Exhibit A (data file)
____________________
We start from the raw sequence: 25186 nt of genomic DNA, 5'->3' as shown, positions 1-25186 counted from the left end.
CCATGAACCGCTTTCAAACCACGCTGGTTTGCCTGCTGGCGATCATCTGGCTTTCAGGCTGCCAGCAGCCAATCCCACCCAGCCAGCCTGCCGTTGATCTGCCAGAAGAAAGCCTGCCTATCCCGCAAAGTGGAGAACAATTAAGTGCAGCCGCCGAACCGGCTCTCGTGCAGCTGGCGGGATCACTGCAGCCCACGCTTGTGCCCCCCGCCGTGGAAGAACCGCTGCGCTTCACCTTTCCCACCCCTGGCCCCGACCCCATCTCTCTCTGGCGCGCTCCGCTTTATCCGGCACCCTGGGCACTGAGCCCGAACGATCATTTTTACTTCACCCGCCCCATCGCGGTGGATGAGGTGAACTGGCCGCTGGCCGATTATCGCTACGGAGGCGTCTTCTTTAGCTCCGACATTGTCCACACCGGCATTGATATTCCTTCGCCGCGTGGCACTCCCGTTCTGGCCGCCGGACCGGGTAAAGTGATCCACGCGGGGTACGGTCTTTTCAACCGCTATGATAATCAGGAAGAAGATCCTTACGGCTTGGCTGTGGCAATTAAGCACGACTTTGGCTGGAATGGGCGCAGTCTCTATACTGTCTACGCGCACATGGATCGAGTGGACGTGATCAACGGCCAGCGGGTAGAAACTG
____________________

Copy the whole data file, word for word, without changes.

We start from the raw sequence: 25186 nt of genomic DNA, 5'->3' as shown, positions 1-25186 counted from the left end.
CCATGAACCGCTTTCAAACCACGCTGGTTTGCCTGCTGGCGATCATCTGGCTTTCAGGCTGCCAGCAGCCAATCCCACCCAGCCAGCCTGCCGTTGATCTGCCAGAAGAAAGCCTGCCTATCCCGCAAAGTGGAGAACAATTAAGTGCAGCCGCCGAACCGGCTCTCGTGCAGCTGGCGGGATCACTGCAGCCCACGCTTGTGCCCCCCGCCGTGGAAGAACCGCTGCGCTTCACCTTTCCCACCCCTGGCCCCGACCCCATCTCTCTCTGGCGCGCTCCGCTTTATCCGGCACCCTGGGCACTGAGCCCGAACGATCATTTTTACTTCACCCGCCCCATCGCGGTGGATGAGGTGAACTGGCCGCTGGCCGATTATCGCTACGGAGGCGTCTTCTTTAGCTCCGACATTGTCCACACCGGCATTGATATTCCTTCGCCGCGTGGCACTCCCGTTCTGGCCGCCGGACCGGGTAAAGTGATCCACGCGGGGTACGGTCTTTTCAACCGCTATGATAATCAGGAAGAAGATCCTTACGGCTTGGCTGTGGCAATTAAGCACGACTTTGGCTGGAATGGGCGCAGTCTCTATACTGTCTACGCGCACATGGATCGAGTGGACGTGATCAACGGCCAGCGGGTAGAAACTG